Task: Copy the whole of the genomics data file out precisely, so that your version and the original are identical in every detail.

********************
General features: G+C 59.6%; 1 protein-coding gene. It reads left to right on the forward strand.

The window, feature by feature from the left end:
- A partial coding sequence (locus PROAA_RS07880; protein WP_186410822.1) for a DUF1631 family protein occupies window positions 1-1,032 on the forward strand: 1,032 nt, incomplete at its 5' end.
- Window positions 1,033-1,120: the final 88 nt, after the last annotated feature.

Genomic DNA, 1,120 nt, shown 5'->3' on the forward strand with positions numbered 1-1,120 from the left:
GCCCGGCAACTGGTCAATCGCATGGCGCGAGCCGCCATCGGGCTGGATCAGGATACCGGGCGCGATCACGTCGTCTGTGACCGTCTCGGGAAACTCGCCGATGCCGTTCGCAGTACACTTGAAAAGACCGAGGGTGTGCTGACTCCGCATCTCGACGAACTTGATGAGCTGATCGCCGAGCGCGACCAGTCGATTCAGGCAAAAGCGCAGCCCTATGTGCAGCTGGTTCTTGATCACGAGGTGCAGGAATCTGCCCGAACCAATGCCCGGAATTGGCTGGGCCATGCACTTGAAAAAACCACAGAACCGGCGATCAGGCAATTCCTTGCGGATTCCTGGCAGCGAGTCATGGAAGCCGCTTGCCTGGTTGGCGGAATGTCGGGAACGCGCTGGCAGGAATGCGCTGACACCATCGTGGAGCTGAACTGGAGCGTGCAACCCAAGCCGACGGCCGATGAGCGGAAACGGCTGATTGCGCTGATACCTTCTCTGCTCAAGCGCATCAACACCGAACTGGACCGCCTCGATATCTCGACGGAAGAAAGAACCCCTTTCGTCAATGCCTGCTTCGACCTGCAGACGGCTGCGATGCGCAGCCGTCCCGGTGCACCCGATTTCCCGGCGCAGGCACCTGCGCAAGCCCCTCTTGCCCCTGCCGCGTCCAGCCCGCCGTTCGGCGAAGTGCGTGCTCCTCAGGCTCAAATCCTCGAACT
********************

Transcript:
General features: G+C 59.6%; 1 protein-coding gene. It reads left to right on the forward strand.

The window, feature by feature from the left end:
- A partial coding sequence (locus PROAA_RS07880; protein WP_186410822.1) for a DUF1631 family protein occupies window positions 1-1,032 on the forward strand: 1,032 nt, incomplete at its 5' end.
- Window positions 1,033-1,120: the final 88 nt, after the last annotated feature.

Genomic DNA, 1,120 nt, shown 5'->3' on the forward strand with positions numbered 1-1,120 from the left:
GCCCGGCAACTGGTCAATCGCATGGCGCGAGCCGCCATCGGGCTGGATCAGGATACCGGGCGCGATCACGTCGTCTGTGACCGTCTCGGGAAACTCGCCGATGCCGTTCGCAGTACACTTGAAAAGACCGAGGGTGTGCTGACTCCGCATCTCGACGAACTTGATGAGCTGATCGCCGAGCGCGACCAGTCGATTCAGGCAAAAGCGCAGCCCTATGTGCAGCTGGTTCTTGATCACGAGGTGCAGGAATCTGCCCGAACCAATGCCCGGAATTGGCTGGGCCATGCACTTGAAAAAACCACAGAACCGGCGATCAGGCAATTCCTTGCGGATTCCTGGCAGCGAGTCATGGAAGCCGCTTGCCTGGTTGGCGGAATGTCGGGAACGCGCTGGCAGGAATGCGCTGACACCATCGTGGAGCTGAACTGGAGCGTGCAACCCAAGCCGACGGCCGATGAGCGGAAACGGCTGATTGCGCTGATACCTTCTCTGCTCAAGCGCATCAACACCGAACTGGACCGCCTCGATATCTCGACGGAAGAAAGAACCCCTTTCGTCAATGCCTGCTTCGACCTGCAGACGGCTGCGATGCGCAGCCGTCCCGGTGCACCCGATTTCCCGGCGCAGGCACCTGCGCAAGCCCCTCTTGCCCCTGCCGCGTCCAGCCCGCCGTTCGGCGAAGTGCGTGCTCCTCAGGCTCAAATCCTCGAACT